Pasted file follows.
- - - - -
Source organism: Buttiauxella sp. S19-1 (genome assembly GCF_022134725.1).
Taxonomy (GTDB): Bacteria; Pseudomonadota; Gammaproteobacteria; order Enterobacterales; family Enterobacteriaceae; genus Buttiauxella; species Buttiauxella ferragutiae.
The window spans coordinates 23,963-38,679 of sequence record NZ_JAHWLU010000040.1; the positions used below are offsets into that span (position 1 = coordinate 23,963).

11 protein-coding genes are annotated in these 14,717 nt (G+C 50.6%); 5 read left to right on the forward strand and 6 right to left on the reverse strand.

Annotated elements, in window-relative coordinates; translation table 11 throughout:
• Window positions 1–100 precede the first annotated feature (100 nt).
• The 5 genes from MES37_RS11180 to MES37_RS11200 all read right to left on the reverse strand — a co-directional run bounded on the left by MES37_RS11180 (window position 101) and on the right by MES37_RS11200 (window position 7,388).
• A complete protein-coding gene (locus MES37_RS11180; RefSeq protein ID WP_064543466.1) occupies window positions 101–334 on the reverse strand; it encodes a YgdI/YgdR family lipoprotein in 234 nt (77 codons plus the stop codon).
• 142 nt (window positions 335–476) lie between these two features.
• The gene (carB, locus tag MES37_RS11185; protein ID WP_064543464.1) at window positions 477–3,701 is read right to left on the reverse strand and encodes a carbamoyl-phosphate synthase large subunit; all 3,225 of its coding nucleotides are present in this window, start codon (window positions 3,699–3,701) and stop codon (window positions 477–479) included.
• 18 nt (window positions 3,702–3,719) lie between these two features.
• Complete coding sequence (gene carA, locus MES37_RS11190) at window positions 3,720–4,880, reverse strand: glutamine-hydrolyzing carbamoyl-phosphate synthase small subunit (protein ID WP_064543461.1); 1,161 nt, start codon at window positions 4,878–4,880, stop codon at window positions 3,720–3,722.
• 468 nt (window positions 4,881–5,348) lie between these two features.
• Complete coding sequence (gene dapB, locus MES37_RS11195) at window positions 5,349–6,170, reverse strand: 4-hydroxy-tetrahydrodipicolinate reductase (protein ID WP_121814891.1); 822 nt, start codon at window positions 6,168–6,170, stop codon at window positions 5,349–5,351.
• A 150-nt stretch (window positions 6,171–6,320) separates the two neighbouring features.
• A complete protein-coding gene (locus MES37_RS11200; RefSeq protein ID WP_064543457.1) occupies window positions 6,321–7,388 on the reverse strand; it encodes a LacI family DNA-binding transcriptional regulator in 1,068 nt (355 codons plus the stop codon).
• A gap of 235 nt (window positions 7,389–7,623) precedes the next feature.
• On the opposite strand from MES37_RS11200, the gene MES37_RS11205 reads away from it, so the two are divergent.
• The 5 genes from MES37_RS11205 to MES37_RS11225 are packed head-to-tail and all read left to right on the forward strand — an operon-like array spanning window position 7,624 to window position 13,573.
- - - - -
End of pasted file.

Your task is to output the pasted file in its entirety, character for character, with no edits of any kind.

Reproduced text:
Source organism: Buttiauxella sp. S19-1 (genome assembly GCF_022134725.1).
Taxonomy (GTDB): Bacteria; Pseudomonadota; Gammaproteobacteria; order Enterobacterales; family Enterobacteriaceae; genus Buttiauxella; species Buttiauxella ferragutiae.
The window spans coordinates 23,963-38,679 of sequence record NZ_JAHWLU010000040.1; the positions used below are offsets into that span (position 1 = coordinate 23,963).

11 protein-coding genes are annotated in these 14,717 nt (G+C 50.6%); 5 read left to right on the forward strand and 6 right to left on the reverse strand.

Annotated elements, in window-relative coordinates; translation table 11 throughout:
• Window positions 1–100 precede the first annotated feature (100 nt).
• The 5 genes from MES37_RS11180 to MES37_RS11200 all read right to left on the reverse strand — a co-directional run bounded on the left by MES37_RS11180 (window position 101) and on the right by MES37_RS11200 (window position 7,388).
• A complete protein-coding gene (locus MES37_RS11180; RefSeq protein ID WP_064543466.1) occupies window positions 101–334 on the reverse strand; it encodes a YgdI/YgdR family lipoprotein in 234 nt (77 codons plus the stop codon).
• 142 nt (window positions 335–476) lie between these two features.
• The gene (carB, locus tag MES37_RS11185; protein ID WP_064543464.1) at window positions 477–3,701 is read right to left on the reverse strand and encodes a carbamoyl-phosphate synthase large subunit; all 3,225 of its coding nucleotides are present in this window, start codon (window positions 3,699–3,701) and stop codon (window positions 477–479) included.
• 18 nt (window positions 3,702–3,719) lie between these two features.
• Complete coding sequence (gene carA, locus MES37_RS11190) at window positions 3,720–4,880, reverse strand: glutamine-hydrolyzing carbamoyl-phosphate synthase small subunit (protein ID WP_064543461.1); 1,161 nt, start codon at window positions 4,878–4,880, stop codon at window positions 3,720–3,722.
• 468 nt (window positions 4,881–5,348) lie between these two features.
• Complete coding sequence (gene dapB, locus MES37_RS11195) at window positions 5,349–6,170, reverse strand: 4-hydroxy-tetrahydrodipicolinate reductase (protein ID WP_121814891.1); 822 nt, start codon at window positions 6,168–6,170, stop codon at window positions 5,349–5,351.
• A 150-nt stretch (window positions 6,171–6,320) separates the two neighbouring features.
• A complete protein-coding gene (locus MES37_RS11200; RefSeq protein ID WP_064543457.1) occupies window positions 6,321–7,388 on the reverse strand; it encodes a LacI family DNA-binding transcriptional regulator in 1,068 nt (355 codons plus the stop codon).
• A gap of 235 nt (window positions 7,389–7,623) precedes the next feature.
• On the opposite strand from MES37_RS11200, the gene MES37_RS11205 reads away from it, so the two are divergent.
• The 5 genes from MES37_RS11205 to MES37_RS11225 are packed head-to-tail and all read left to right on the forward strand — an operon-like array spanning window position 7,624 to window position 13,573.